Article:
IT'S BEEN 25 years since Susan Rosenberg was arrested in Cherry Hill on a chilly November night as she unloaded 740 pounds of explosives into a U-Haul storage unit.
Rosenberg's 1984 capture by Cherry Hill police marked the culmination of her long journey from student anti-war protester to radical fugitive disguised with an ill-fitting wig.
Sentenced to 58 years in prison, she received the longest sentence ever given at the time for possession of explosives and weapons.
In a new memoir, titled "An American Radical, A Political Prisoner in My Own Country," Rosenberg - who served 16 years before President Bill Clinton commuted her sentence in 2001 - details her life behind bars at a series of grim maximum-security prisons and isolation units.
"I felt compelled to write the book because I really wanted to have a conversation, and with people who were not of that period, about prisons," Rosenberg told the Daily News last week. "I really believe our society has this propensity to punish."
During her sojourn through prisons in Tuscon, Ariz., Lexington, Ky., Washington, D.C., Marianna, Fla., and Danbury, Conn., she was repeatedly housed in solitary-confinement units and subjected to physical and emotional abuse, Rosenberg writes.
As she struggled to survive, Rosenberg developed AIDS education programs for fellow prisoners and studied for a master's degree in creative writing.
"I continue to feel it was solidarity in the prison that made living in prison a different kind of community, and I began a life of service," Rosenberg said.
Rosenberg, 55, now lives in New York City with her female partner and works for a nonprofit humanitarian organization called the American Jewish World Service.
"I had a second chance," Rosenberg said. "I know how incredible that is."
Born and raised in New York City, Rosenberg took to political activism early, demonstrating against the Vietnam War in the late 1960s as a teenager. Student rebellions were rising around the world, and civil-rights struggles were raging at home.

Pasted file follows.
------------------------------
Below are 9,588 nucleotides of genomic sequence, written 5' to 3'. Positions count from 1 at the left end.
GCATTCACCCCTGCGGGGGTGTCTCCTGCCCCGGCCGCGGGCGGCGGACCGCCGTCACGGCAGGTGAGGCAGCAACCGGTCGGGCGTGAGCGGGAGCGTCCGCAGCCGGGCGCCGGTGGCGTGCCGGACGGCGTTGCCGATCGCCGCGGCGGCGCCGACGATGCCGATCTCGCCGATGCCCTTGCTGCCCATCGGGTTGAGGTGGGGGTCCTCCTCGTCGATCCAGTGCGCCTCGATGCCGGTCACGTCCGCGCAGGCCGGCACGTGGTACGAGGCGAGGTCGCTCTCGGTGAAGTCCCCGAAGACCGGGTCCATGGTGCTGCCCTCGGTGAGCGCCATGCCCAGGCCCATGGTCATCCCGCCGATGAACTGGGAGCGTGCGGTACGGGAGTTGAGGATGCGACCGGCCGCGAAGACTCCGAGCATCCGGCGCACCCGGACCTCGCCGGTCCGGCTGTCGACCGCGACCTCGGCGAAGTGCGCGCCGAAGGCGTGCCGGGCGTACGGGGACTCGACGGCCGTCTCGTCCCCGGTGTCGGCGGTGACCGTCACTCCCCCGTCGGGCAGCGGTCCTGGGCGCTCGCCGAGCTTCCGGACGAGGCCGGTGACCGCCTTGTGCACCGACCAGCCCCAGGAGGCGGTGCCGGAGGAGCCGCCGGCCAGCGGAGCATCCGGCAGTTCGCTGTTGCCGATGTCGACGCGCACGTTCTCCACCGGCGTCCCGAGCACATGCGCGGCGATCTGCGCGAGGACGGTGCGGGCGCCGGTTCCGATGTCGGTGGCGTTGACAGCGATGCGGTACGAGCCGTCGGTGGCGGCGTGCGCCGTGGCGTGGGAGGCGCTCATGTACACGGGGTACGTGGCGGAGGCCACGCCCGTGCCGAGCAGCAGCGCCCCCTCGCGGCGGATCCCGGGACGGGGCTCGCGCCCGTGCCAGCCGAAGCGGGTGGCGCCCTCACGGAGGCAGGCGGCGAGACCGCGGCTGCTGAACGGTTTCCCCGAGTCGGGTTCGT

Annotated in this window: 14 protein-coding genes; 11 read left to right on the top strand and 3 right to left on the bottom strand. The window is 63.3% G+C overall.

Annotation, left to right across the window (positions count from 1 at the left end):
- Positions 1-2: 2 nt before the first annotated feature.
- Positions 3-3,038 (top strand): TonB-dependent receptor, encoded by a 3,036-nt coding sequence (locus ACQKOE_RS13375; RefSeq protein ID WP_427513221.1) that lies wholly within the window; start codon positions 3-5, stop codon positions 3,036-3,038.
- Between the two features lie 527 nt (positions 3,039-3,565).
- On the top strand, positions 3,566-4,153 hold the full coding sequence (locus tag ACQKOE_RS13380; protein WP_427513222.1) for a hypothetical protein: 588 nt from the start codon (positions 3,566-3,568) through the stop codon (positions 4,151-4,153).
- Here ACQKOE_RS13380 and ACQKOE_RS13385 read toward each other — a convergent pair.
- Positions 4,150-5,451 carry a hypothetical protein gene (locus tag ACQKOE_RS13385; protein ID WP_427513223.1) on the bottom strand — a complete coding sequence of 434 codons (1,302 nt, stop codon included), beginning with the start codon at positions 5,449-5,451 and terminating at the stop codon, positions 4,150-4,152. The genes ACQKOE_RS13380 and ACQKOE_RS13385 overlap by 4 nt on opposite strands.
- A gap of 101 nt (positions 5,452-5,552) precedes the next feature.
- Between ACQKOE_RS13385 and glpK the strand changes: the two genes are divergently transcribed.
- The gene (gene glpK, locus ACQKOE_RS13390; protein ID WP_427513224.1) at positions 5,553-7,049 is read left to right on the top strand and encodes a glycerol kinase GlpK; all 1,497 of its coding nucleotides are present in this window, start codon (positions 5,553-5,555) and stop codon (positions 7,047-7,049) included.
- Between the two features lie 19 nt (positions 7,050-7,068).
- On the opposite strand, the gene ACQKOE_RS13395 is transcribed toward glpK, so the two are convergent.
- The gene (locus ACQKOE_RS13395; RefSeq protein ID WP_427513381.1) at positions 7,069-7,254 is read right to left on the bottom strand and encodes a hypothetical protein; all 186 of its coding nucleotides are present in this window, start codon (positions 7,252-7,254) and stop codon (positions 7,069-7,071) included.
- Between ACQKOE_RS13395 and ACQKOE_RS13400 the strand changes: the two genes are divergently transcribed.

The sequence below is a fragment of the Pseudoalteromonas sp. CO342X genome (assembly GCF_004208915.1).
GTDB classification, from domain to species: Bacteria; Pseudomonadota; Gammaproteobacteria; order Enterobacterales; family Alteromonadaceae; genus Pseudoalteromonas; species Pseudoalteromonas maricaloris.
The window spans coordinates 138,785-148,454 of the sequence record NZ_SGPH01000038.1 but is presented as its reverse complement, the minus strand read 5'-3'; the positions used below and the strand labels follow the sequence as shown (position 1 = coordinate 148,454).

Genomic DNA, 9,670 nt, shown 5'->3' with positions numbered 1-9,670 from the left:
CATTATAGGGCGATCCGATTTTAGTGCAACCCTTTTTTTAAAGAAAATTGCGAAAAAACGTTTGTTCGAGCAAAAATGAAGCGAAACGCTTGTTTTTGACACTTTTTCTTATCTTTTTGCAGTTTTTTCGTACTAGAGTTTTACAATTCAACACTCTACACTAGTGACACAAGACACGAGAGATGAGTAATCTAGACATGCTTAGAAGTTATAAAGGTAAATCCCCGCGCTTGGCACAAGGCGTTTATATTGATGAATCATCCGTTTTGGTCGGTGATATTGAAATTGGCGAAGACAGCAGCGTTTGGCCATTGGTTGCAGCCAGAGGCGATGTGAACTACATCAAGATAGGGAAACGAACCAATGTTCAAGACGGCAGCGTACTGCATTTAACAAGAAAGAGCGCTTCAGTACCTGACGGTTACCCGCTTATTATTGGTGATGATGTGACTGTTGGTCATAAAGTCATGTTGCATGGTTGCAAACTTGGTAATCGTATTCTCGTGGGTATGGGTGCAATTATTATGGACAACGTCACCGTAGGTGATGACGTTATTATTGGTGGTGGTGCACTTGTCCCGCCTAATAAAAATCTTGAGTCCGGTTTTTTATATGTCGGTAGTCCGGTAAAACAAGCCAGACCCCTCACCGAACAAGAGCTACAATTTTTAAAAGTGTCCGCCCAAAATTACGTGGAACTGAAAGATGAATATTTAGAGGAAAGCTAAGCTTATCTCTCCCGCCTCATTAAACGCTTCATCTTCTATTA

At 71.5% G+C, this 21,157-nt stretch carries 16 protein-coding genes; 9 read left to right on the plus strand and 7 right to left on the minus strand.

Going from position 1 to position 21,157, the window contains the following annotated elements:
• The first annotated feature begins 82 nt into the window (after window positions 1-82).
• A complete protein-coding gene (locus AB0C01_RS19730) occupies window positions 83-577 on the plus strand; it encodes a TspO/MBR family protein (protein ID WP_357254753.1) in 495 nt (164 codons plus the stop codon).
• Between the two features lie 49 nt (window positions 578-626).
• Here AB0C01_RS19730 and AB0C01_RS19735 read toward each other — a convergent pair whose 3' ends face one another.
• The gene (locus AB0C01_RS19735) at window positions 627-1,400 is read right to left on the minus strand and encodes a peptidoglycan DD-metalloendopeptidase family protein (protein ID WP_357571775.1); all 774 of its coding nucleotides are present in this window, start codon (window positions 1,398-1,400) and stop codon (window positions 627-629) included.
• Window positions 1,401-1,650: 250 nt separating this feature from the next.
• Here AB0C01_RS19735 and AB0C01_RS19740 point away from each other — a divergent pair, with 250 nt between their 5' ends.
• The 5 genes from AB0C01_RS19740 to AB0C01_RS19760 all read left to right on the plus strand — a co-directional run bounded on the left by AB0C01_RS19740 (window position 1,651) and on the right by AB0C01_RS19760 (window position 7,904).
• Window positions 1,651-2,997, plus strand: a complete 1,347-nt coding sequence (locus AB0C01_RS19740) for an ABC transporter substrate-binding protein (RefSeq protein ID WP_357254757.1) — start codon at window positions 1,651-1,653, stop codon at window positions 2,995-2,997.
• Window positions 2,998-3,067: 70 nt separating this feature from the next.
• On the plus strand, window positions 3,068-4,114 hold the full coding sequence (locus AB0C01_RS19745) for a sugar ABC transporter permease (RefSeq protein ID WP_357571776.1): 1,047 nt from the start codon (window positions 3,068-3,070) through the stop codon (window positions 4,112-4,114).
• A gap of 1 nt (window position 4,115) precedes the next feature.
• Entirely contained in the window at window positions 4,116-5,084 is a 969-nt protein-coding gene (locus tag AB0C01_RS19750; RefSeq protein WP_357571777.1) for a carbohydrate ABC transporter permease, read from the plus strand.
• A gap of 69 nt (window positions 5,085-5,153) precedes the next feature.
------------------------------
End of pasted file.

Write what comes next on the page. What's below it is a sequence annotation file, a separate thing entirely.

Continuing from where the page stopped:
Rosenberg was quickly caught up in the escalating political climate and joined the Weather Underground - a radical splinter group of the Students for a Democratic Society - and the May 19th Communist Organization, a collective of the Weather Underground and the Black Liberation Army.
"[At] the time it seemed like there was a loosening of culture, there was a counterculture, there was a radicalization," Rosenberg said. "I think we totally misread what was really going on in the world, that somehow a small group of people could mobilize a larger group of people."
By the end of the 1970s, the Vietnam war was over and the protest movement was fading. Many cite a notorious armed robbery in 1981 as the official close of the period. Carried out by members of the Black Liberation Army and the Weather Underground, that robbery of a Brink's armored truck in Nyack, N.Y., left two police officers and a security guard dead.
Rosenberg, who was working as an acupuncturist in Harlem at the time, was named in a 1982 indictment in the case. She denies any involvement, but fled the charges, going underground.
"I think it was a mistake," Rosenberg said. "I think I should have fought that case. I would have won that case. I didn't think the system was going to work. I was past believing that there would be a just resolution of that. I was also on the path of radical activism. One thing led to another. You can't go back, you can't move backwards."
Rosenberg remained underground until her 1984 arrest in New Jersey. She was never put on trial for the Brink's case and the charges were later dropped, with then-U.S. Attorney Rudy Giuliani saying that the long prison term handed out in New Jersey was punishment enough.
Rosenberg later admitted regret for stockpiling ammunition and arms. She was still caught up in the idea of revolution years after other radicals moved on.
But she has maintained her innocence in the Brink's case, and said that the charges were dropped because there was never enough evidence to try her. Still, the association with Brink's was enough for her parole efforts to repeatedly be denied.
In one of the most moving sections of her book, Rosenberg is repeatedly denied her request to visit her dying father in Connecticut, due to the nature of her crime. But she gets a last-minute reprieve and is escorted to his bedside, where he pushes her to keep fighting for release.
"I apologized to my parents for everything I had done and all the suffering my actions had caused," Rosenberg writes. "I promised my father I would be free, and that I would take care of Mom."
Eventually, Rosenberg made good on that promise. She credits a strong support network of friends and lawyers who lobbied on her behalf. And while radicalism is behind her, she sees echoes of the freedoms she was fighting for in the struggles today in the Middle East.
"We need democracy and we need human rights," Rosenberg said. "I think everybody's always wanted a better life. The jury's still out on how it's going to end in the Middle East. People woke up and said 'We're not going to be dictated to.' "